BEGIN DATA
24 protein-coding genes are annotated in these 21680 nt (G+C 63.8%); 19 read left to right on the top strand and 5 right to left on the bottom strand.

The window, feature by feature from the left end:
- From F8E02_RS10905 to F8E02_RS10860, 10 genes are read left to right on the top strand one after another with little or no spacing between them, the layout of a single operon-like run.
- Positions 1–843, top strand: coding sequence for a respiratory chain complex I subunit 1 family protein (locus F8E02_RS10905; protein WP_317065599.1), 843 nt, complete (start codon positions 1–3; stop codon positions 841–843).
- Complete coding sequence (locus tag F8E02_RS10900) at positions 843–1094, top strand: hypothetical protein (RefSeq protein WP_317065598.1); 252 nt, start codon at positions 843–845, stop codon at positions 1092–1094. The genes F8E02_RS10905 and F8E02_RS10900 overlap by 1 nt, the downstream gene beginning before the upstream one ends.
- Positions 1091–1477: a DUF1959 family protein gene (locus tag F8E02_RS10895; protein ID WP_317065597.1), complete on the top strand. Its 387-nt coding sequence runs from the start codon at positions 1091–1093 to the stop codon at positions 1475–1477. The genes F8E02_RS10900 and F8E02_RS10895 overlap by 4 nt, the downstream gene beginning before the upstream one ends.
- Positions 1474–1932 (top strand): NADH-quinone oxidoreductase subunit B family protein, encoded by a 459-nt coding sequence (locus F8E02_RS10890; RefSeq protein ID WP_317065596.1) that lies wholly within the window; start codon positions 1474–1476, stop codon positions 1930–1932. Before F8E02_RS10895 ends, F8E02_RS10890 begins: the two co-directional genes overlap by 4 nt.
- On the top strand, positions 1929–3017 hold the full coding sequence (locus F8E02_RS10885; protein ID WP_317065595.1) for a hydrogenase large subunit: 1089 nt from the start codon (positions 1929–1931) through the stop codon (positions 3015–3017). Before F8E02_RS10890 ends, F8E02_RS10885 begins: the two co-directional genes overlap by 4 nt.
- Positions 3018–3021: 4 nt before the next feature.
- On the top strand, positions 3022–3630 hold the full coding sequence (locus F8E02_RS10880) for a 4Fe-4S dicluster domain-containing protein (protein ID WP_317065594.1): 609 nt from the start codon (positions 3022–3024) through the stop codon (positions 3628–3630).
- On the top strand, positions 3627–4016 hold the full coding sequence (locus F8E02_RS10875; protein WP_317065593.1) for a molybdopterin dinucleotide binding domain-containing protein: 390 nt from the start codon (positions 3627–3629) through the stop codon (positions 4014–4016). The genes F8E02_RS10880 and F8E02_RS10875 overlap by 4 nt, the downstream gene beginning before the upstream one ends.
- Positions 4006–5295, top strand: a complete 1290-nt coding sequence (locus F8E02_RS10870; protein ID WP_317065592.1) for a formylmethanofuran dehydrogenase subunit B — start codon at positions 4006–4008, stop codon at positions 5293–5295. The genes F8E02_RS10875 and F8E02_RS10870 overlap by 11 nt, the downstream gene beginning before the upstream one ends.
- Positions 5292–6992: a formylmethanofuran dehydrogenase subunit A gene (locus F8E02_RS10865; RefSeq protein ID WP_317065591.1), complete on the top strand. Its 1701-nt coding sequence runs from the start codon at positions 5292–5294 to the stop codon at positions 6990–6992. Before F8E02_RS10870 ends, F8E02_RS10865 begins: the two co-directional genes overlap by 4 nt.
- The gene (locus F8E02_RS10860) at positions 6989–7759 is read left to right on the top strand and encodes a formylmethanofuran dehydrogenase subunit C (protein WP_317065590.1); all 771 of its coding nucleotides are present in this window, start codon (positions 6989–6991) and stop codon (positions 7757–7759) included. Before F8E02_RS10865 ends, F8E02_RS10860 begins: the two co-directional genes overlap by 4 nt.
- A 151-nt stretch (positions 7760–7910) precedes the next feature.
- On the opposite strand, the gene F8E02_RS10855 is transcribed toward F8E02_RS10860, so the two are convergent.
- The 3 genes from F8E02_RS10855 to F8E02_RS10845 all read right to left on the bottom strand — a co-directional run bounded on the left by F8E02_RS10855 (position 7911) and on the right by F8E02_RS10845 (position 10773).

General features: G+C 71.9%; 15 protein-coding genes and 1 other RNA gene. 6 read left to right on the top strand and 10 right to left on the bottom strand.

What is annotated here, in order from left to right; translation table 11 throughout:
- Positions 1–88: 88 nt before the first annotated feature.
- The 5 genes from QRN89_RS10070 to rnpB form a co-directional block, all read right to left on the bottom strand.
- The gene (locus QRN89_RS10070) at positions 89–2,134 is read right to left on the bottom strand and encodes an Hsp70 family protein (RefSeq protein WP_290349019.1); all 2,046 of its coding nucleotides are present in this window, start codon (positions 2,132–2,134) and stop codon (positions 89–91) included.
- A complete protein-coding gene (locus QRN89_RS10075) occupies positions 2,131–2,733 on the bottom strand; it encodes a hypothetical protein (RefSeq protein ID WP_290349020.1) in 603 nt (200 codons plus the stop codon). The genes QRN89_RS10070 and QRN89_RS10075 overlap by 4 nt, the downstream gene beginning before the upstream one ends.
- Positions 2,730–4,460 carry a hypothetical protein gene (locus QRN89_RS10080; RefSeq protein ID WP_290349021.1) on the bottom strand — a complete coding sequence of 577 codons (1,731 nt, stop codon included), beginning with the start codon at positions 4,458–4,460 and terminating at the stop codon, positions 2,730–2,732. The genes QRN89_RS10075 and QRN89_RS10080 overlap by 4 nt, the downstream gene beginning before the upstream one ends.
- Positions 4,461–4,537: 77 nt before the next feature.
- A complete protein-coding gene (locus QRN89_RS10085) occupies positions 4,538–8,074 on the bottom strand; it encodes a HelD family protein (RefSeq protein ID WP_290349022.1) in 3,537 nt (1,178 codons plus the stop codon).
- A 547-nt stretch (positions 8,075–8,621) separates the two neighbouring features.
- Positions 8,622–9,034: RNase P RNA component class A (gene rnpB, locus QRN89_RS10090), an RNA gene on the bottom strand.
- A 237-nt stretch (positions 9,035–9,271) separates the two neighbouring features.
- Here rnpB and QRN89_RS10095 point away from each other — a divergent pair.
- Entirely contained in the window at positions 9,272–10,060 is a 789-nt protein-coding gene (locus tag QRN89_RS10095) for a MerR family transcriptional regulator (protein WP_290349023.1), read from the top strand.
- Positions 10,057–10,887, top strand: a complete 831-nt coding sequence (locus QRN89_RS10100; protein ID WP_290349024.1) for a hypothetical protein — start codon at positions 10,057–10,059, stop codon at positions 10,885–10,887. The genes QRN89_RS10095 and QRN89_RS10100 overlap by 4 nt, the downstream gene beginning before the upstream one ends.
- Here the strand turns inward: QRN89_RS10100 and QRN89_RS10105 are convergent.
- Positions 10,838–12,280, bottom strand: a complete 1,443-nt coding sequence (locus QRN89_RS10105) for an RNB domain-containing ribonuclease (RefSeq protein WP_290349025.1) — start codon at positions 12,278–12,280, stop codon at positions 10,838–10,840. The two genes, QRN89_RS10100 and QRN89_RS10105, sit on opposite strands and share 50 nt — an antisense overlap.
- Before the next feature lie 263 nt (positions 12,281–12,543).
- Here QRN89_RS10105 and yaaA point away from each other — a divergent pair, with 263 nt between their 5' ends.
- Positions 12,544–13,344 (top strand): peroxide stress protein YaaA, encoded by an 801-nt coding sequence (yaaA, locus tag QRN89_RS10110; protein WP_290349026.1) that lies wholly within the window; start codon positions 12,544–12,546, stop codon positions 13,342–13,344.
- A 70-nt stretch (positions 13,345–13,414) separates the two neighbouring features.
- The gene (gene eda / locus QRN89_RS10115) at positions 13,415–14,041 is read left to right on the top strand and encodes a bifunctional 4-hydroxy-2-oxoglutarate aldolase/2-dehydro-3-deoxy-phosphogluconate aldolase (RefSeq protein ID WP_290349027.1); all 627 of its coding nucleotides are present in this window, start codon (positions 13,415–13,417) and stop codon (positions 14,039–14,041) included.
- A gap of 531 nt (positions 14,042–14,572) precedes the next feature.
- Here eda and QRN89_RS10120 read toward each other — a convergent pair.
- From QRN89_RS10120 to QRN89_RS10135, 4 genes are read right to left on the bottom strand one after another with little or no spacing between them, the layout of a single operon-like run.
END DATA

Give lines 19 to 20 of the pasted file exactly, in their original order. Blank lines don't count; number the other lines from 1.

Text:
What is annotated here, in order from left to right; translation table 11 throughout:
- Positions 1–88: 88 nt before the first annotated feature.